reimbursement from Trump Hotels does not mitigate any potential
corporate liability for violating the Cuban embargo. "The money that the
Trump company paid to the consultant is money that a Cuban national has
an interest in and was spent on an understanding it would be
reimbursed,'' Richard Matheny, chair of Goodwin's national security and
foreign trade regulation group said, based on a description of the
events by Newsweek. "That would be illegal. If OFAC discovered this and
found there was evidence of willful misconduct, they could have made a
referral to the Department of Justice."

Shortly after Trump Hotels reimbursed Seven Arrows, the two companies
parted ways. Within months, Trump formed a presidential exploratory
committee. He soon decided to seek the nomination of the Reform Party,
which was founded by billionaire Ross Perot after his unsuccessful 1992
bid for the White House.

Trump launched his presidential campaign in Miami in November 1999.
There, at a luncheon hosted by the Cuban American National Foundation,
an organization of Cuban exiles, he proclaimed he wanted to maintain the
American embargo and would not spend any money in Cuba so long as Fidel
Castro remained in power. At the time, disclosing that his company had
just spent money on the Cuba trip, or even acknowledging an interest in
loosening the embargo, would have ruined Trump's chances in Florida, a
critical electoral state where large numbers of Cuban-Americans remain
virulently opposed to the regime.

"As you know—and the people in this room know better than anyone—putting
money and investing money in Cuba right now doesn't go to the people of
Cuba,'' Trump told the crowd. "It goes to Fidel Castro. He's a murderer,
he's a killer, he's a bad guy in every respect, and, frankly, the
embargo must stand if for no other reason than, if it does stand, he
will come down."

'Its Stock Price Had Collapsed'

By the time Trump gave that speech, 36 years had passed since the
Treasury Department in the Kennedy administration imposed the embargo.
The rules prohibited any American person or company—even those with
operations in other foreign countries—from engaging in financial
transactions with any person or entity in Cuba. The lone exceptions:
humanitarian efforts and telecommunications exports.

The impact of the embargo intensified in 1991, when the collapse of the
Soviet Union ended its oil subsidies to the island and triggered a broad
economic collapse. By 1993, Cuba faced extreme shortages and Castro was
forced to start printing money solely to cover government deficits.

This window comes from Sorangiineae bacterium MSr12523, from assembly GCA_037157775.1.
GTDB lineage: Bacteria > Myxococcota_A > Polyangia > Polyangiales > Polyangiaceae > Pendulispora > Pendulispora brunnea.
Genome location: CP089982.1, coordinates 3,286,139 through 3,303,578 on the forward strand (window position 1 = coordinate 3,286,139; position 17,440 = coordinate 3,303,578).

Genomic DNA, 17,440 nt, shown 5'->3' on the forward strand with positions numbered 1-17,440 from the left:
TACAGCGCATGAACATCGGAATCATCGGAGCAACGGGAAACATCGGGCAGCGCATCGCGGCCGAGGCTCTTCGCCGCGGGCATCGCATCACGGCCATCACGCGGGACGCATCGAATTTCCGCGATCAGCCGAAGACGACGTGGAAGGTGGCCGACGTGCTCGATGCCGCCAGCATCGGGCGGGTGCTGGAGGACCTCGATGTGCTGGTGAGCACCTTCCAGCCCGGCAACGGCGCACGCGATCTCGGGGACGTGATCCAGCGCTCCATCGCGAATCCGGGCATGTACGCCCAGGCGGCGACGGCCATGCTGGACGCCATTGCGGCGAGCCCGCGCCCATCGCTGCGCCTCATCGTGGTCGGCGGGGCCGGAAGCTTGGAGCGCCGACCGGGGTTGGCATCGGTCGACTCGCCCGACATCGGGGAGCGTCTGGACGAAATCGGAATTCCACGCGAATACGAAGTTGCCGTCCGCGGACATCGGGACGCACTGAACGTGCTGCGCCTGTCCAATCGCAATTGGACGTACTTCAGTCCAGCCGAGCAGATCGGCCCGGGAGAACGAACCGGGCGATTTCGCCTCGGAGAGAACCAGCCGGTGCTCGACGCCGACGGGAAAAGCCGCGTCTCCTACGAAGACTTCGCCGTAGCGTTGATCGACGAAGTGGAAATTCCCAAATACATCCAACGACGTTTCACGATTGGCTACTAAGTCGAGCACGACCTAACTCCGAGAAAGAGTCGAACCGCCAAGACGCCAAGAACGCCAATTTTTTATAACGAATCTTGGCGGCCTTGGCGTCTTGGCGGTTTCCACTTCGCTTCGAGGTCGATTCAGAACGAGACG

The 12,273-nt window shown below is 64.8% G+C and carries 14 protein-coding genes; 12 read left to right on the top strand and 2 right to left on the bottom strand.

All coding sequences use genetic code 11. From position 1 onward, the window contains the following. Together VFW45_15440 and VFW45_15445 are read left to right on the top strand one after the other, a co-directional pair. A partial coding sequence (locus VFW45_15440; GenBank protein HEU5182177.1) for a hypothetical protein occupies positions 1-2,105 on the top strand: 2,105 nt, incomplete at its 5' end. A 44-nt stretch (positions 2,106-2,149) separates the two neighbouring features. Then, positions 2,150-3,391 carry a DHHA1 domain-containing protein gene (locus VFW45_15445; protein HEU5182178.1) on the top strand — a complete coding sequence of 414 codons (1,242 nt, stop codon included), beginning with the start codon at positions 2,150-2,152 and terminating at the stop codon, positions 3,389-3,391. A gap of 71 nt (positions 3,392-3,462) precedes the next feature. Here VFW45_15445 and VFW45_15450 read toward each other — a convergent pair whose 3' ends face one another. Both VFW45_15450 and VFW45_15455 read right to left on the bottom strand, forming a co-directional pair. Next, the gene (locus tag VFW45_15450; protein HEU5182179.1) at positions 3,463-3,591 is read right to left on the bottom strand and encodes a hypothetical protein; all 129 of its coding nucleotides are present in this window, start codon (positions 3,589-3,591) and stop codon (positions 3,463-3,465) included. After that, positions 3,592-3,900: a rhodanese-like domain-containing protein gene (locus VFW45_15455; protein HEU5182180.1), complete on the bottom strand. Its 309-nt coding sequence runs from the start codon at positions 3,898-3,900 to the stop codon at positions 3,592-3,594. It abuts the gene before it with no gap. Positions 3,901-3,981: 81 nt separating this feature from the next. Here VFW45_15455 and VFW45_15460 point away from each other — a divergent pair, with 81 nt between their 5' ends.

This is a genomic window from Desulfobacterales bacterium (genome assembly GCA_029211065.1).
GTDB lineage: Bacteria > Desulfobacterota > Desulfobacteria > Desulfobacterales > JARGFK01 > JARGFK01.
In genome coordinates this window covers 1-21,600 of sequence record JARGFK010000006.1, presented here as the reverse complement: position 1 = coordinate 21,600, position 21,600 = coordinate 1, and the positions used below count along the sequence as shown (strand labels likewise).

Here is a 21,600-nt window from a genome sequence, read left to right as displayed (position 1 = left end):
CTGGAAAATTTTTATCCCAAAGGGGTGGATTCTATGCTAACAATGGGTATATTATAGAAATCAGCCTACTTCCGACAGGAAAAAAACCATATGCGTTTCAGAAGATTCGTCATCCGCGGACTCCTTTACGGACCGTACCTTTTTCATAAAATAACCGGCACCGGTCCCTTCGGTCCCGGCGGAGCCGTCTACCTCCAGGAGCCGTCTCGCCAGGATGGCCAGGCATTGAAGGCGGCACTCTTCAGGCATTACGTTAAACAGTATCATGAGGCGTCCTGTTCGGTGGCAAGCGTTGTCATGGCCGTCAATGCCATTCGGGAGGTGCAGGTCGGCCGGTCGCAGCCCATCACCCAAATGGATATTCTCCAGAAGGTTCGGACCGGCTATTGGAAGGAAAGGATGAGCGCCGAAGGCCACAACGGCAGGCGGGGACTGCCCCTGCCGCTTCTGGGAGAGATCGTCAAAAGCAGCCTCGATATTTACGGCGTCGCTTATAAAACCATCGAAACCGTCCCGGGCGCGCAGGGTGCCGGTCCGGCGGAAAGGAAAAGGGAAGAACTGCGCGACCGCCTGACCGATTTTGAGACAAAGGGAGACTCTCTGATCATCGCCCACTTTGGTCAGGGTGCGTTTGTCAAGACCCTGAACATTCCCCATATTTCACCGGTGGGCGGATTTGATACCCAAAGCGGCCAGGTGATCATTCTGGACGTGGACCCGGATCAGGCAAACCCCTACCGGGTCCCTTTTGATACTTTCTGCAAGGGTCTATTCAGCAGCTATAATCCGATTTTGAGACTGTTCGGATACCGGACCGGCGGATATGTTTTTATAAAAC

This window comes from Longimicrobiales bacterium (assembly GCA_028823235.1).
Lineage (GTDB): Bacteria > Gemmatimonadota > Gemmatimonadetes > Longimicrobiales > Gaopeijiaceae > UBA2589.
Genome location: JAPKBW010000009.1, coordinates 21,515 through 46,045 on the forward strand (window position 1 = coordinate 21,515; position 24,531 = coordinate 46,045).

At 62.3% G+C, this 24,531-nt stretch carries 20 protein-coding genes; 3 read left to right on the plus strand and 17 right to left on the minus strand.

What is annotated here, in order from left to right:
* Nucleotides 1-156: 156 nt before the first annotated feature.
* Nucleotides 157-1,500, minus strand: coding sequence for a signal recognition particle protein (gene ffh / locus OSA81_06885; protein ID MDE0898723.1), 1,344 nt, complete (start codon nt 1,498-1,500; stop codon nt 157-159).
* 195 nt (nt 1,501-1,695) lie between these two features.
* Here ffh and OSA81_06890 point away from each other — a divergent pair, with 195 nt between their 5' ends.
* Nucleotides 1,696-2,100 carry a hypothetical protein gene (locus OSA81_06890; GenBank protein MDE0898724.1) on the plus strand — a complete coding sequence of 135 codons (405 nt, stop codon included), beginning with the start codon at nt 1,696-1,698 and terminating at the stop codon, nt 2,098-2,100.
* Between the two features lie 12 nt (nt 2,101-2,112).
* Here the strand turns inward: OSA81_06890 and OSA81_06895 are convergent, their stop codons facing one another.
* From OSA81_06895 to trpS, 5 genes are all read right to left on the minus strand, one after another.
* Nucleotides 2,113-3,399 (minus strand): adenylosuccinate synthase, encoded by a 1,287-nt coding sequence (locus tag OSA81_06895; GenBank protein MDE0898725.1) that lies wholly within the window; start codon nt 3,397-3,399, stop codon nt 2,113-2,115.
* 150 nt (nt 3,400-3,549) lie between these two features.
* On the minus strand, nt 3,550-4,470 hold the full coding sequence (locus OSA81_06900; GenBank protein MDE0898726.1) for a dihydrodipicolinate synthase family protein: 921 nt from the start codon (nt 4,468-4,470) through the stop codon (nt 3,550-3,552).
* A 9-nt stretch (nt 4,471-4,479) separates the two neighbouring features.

Three years later, the U.S. Congress passed the Helms-Burton Act, which
codified the embargo into law and worsened Cuba's economic decline. With
many financial options closed off, Cuba attempted to find overseas
investment to modernize its tourism industry and other businesses.

The first signs that American policy might be shifting came in March
1998, when President Bill Clinton announced several major changes. Among
them: resuming charter flights between the United States and Cuba for
authorized Americans, streamlining procedures for exporting medical
equipment and allowing Cubans in the U.S. to send small amounts of cash
to their relatives on the island. However, Americans and American
companies still could not legally spend their own money in Cuba.

That fall, as critics pressured Clinton to further loosen the embargo,
Trump Hotels saw an opportunity. Like the communist regime, the company
was struggling, having piled up losses for years. In 1998 alone, Trump
Hotels lost $39.7 million, according to the company's financial filings
with the Securities and Exchange Commission. Its stock price had
collapsed, falling almost 80 percent from a high that year of $12 a
share to a low of just $2.75. (After multiple bankruptcies, Trump
severed his ties with the company; it is now called Trump Entertainment
Resorts and is a subsidiary of Icahn Enterprises, run by renowned
financier Carl Icahn).

The company was desperate to find partners for new business which
offered the chance to increase profits, according to another former
Trump executive who spoke on condition of anonymity. The hotel and
casino company assigned Seven Arrows, which had been working with Trump
for several years, to develop such opportunities, including the one in Cuba.

On February 8, 1999, months after the consultants traveled to the